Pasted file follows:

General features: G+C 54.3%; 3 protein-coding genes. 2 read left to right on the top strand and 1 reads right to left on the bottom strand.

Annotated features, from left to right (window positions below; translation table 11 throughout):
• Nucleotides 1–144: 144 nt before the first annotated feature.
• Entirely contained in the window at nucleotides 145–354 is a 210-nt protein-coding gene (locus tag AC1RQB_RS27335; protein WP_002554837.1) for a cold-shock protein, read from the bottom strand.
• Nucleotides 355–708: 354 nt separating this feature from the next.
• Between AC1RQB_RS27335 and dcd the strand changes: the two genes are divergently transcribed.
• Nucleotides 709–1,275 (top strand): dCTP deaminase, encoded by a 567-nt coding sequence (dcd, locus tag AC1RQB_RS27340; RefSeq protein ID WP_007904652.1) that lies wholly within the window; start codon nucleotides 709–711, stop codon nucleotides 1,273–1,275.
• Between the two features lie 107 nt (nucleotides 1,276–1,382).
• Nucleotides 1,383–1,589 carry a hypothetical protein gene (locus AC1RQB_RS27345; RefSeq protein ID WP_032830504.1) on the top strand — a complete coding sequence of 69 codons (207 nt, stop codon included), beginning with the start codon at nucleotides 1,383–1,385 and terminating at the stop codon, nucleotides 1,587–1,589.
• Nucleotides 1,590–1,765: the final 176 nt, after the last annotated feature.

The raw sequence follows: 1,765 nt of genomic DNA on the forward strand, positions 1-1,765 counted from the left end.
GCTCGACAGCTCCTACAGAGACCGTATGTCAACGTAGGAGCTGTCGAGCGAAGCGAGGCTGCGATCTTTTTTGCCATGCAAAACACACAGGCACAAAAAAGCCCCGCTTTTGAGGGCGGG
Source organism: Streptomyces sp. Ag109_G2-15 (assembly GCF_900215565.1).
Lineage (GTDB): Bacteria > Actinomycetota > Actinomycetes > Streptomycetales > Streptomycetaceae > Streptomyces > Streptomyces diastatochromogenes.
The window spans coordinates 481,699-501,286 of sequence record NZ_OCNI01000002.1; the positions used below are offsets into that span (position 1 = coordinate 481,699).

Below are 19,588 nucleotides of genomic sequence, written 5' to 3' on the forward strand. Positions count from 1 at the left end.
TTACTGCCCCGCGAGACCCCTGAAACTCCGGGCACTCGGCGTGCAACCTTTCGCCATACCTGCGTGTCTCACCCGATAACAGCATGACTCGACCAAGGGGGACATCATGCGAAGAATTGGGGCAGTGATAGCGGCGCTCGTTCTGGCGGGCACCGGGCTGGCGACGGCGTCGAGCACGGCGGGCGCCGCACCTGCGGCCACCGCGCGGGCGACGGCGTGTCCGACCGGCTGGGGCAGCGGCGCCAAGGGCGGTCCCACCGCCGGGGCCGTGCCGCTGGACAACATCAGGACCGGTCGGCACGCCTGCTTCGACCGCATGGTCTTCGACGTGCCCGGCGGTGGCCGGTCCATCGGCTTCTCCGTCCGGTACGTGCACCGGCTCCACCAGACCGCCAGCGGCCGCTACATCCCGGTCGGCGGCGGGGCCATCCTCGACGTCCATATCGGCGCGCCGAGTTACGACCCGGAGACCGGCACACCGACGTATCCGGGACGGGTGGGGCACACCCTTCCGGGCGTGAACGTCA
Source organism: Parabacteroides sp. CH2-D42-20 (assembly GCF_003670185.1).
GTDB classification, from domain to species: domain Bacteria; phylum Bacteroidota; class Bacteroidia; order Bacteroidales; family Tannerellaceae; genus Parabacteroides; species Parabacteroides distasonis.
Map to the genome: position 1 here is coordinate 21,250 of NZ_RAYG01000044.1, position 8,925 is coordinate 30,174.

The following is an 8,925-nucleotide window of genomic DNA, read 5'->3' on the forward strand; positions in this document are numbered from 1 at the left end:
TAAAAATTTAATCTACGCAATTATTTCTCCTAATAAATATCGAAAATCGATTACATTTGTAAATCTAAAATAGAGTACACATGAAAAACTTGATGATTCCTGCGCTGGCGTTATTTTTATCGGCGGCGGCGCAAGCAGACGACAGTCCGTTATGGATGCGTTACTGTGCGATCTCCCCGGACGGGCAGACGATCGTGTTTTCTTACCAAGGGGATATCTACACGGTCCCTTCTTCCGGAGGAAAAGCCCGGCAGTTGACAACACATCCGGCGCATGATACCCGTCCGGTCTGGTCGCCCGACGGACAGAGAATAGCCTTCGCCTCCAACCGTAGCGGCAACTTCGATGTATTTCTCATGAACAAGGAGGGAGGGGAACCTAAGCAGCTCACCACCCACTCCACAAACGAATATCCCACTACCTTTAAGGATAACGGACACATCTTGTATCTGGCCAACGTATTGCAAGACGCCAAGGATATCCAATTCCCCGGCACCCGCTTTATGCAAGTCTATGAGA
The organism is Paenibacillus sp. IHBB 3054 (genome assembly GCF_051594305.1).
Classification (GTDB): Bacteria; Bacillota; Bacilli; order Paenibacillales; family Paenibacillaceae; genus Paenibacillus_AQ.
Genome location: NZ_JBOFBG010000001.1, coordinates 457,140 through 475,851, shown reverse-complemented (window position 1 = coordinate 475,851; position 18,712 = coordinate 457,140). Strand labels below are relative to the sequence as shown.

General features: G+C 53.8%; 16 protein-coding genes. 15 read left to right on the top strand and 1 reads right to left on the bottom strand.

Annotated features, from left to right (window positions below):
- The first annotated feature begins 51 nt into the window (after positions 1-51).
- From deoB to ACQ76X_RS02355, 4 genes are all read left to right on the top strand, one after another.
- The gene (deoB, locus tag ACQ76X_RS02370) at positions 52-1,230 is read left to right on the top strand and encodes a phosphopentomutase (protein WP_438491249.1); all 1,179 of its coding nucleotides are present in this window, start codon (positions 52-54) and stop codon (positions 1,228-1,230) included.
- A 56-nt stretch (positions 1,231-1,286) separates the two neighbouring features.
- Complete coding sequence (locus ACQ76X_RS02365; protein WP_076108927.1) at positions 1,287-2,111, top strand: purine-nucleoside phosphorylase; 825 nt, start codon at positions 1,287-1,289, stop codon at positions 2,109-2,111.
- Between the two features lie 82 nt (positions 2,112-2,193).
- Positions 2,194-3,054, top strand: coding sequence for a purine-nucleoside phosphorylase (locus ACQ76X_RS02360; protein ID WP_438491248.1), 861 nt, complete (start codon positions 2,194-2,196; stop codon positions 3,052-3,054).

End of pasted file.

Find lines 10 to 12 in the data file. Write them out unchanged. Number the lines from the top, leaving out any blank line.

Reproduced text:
• Nucleotides 1,590–1,765: the final 176 nt, after the last annotated feature.

The raw sequence follows: 1,765 nt of genomic DNA on the forward strand, positions 1-1,765 counted from the left end.
GCTCGACAGCTCCTACAGAGACCGTATGTCAACGTAGGAGCTGTCGAGCGAAGCGAGGCTGCGATCTTTTTTGCCATGCAAAACACACAGGCACAAAAAAGCCCCGCTTTTGAGGGCGGG